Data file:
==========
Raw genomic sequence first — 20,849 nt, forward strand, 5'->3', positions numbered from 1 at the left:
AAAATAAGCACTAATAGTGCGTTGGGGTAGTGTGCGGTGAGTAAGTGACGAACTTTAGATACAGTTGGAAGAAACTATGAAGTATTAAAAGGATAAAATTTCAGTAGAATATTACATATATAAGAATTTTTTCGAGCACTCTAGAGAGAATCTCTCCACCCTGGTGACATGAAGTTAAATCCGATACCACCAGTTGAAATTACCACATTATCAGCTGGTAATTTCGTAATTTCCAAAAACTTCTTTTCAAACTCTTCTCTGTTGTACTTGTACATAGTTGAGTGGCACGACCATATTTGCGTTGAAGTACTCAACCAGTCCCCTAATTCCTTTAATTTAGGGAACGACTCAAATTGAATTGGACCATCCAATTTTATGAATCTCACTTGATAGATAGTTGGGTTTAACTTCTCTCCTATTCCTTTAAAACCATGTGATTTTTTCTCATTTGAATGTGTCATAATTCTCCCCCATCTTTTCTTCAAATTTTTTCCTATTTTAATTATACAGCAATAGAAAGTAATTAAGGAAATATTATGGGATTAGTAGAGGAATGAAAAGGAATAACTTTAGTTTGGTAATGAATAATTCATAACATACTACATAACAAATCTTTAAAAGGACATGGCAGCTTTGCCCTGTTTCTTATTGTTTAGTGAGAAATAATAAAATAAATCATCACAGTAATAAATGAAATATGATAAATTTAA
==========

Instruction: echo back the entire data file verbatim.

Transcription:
Raw genomic sequence first — 20,849 nt, forward strand, 5'->3', positions numbered from 1 at the left:
AAAATAAGCACTAATAGTGCGTTGGGGTAGTGTGCGGTGAGTAAGTGACGAACTTTAGATACAGTTGGAAGAAACTATGAAGTATTAAAAGGATAAAATTTCAGTAGAATATTACATATATAAGAATTTTTTCGAGCACTCTAGAGAGAATCTCTCCACCCTGGTGACATGAAGTTAAATCCGATACCACCAGTTGAAATTACCACATTATCAGCTGGTAATTTCGTAATTTCCAAAAACTTCTTTTCAAACTCTTCTCTGTTGTACTTGTACATAGTTGAGTGGCACGACCATATTTGCGTTGAAGTACTCAACCAGTCCCCTAATTCCTTTAATTTAGGGAACGACTCAAATTGAATTGGACCATCCAATTTTATGAATCTCACTTGATAGATAGTTGGGTTTAACTTCTCTCCTATTCCTTTAAAACCATGTGATTTTTTCTCATTTGAATGTGTCATAATTCTCCCCCATCTTTTCTTCAAATTTTTTCCTATTTTAATTATACAGCAATAGAAAGTAATTAAGGAAATATTATGGGATTAGTAGAGGAATGAAAAGGAATAACTTTAGTTTGGTAATGAATAATTCATAACATACTACATAACAAATCTTTAAAAGGACATGGCAGCTTTGCCCTGTTTCTTATTGTTTAGTGAGAAATAATAAAATAAATCATCACAGTAATAAATGAAATATGATAAATTTAA